Erdogan Unhappy With Turkish Spy Chief’s Resignation
“I do not view Hakan Fidan’s candidacy positively,” Erdogan said in televised comments at Istanbul airport before heading on a visit to Latin America.
Erdogan said he had made his opinion on the matter clear to Prime Minister Ahmet Davutoglu but that the premier had the final say.
“I cannot interfere,” Erdogan added.
Erdogan’s comments stunned Turkish media which had assumed Fidan’s departure was part of a masterplan by the Turkish strongman ahead of the June 7 legislative poll.
It also raised the prospect of a public split between Erdogan and Davutoglu, who have shown tight unity since Erdogan moved to the presidency in August after more than a decade as prime minister.
Widely seen as one of Turkey’s most powerful figures, Fidan served as head of the National Intelligence Agency (MIT) since 2010 and has always been regarded as one of Erdogan’s closest allies.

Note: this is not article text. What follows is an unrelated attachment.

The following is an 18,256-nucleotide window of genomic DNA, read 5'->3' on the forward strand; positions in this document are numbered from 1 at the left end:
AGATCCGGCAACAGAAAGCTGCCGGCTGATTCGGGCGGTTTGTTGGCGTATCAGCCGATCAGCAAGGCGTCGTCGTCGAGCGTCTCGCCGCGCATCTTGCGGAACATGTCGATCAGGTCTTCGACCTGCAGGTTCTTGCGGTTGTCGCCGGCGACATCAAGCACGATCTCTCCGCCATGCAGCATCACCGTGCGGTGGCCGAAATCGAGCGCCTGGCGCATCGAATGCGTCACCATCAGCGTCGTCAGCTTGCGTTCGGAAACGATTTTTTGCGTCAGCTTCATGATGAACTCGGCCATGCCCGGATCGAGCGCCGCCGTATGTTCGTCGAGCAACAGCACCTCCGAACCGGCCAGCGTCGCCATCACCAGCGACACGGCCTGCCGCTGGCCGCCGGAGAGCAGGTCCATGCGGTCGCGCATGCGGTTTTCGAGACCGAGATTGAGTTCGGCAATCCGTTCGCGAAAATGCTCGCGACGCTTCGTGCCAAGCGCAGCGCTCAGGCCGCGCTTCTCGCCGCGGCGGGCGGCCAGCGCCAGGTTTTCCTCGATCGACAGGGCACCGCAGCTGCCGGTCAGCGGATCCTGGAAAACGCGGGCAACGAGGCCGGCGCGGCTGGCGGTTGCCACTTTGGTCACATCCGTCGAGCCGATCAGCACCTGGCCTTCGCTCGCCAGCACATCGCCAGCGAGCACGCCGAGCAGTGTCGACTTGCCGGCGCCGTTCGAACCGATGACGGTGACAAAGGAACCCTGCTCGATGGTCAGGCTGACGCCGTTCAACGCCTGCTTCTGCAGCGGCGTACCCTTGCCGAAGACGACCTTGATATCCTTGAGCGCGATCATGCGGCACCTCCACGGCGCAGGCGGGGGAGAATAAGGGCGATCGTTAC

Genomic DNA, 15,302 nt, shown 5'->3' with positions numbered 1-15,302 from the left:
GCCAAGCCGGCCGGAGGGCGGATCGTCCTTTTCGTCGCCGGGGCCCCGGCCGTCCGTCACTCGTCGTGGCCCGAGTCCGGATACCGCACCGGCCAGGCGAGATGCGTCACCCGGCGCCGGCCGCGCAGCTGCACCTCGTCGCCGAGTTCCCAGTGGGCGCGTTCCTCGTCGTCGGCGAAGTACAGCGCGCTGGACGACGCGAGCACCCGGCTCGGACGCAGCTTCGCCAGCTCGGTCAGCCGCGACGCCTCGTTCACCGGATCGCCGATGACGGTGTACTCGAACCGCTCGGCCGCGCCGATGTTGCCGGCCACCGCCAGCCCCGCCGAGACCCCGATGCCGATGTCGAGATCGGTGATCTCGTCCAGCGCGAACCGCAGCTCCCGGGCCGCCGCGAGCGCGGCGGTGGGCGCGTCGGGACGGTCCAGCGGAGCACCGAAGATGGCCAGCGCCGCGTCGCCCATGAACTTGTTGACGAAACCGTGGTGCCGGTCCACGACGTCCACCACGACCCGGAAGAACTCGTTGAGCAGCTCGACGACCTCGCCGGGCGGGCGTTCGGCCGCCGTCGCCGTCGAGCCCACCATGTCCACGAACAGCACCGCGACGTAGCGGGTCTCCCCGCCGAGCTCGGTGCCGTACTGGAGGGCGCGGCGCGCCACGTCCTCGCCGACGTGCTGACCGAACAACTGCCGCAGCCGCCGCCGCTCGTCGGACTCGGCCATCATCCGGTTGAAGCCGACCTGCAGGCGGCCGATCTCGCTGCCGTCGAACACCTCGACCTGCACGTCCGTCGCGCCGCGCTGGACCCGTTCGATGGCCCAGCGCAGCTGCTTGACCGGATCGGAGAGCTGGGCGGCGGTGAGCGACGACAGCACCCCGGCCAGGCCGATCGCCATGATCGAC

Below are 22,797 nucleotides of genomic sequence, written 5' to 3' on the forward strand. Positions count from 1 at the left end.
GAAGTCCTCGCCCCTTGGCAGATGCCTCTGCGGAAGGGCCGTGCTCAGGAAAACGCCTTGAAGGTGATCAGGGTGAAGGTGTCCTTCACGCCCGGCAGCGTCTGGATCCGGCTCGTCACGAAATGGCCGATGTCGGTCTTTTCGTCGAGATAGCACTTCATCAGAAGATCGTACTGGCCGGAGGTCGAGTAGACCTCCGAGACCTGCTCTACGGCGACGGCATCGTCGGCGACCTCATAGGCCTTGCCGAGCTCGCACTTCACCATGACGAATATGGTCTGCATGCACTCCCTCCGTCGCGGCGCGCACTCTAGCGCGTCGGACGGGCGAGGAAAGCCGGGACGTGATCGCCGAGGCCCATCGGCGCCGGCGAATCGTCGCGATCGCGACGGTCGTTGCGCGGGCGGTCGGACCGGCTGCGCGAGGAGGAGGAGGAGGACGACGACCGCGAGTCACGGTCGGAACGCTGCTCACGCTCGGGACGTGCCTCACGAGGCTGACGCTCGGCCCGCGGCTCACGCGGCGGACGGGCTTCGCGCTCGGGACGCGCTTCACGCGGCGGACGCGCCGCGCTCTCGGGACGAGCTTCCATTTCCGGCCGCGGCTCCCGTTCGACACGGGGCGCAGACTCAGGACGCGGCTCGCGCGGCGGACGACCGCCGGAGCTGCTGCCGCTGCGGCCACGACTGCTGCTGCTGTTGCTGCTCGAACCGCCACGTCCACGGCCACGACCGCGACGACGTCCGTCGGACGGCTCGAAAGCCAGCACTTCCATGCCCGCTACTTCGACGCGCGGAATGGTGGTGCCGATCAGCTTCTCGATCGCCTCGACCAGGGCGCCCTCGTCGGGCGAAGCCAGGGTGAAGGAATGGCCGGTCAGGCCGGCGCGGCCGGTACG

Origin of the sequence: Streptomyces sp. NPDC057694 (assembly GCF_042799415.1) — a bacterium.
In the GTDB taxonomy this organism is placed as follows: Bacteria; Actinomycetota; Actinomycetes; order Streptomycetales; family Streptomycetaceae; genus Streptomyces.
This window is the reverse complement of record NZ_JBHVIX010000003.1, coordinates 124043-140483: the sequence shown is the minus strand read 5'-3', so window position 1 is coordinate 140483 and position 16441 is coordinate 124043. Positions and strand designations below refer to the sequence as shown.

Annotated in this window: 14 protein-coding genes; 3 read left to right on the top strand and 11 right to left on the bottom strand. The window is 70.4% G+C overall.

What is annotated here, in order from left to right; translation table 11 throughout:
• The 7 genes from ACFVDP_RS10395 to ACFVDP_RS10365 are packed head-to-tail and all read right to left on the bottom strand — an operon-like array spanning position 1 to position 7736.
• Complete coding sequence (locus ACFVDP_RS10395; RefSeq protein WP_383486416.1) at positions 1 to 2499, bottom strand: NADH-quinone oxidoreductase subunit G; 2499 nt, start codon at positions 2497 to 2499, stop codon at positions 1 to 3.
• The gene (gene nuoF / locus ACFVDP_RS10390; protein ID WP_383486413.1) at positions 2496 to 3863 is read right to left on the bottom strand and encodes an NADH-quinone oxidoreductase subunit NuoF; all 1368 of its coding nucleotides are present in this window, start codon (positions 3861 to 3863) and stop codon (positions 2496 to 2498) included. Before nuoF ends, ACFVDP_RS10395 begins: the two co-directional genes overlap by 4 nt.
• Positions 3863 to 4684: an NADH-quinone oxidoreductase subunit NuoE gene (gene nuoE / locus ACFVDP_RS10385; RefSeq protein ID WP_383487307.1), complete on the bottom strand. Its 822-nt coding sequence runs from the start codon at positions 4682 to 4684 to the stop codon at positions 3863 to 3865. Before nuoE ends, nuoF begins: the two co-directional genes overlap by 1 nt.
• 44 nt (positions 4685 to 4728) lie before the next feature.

Fidan, who rarely speaks in public, has made no comment on the matter since his resignation was first reported Friday.
Davutoglu made no comment on the resignation during a political speech to a mass rally of AKP supporters in Istanbul.
Erdogan however also criticised the opposition for saying that Fidan had no right to stand as an MP as a former head of the MIT.
“Any civil servant has the right to run for parliament and so does the head of the MIT. If the party fields him, then he can run,” said Erdogan.
Turkish state officials have until February 10 to resign from their posts if they were to stand for parliament.
As head of the MIT, Fidan led negotiations with Kurdish rebels for an end to a decades-long insurgency and has been a key player in Turkey’s policy on the Syria conflict.
He was also instrumental in controversial talks that secured the release in September of almost 50 Turkish diplomats, staff and their families who were kidnapped by Islamic State (IS) jihadists at the Turkish consulate in Mosul in Iraq.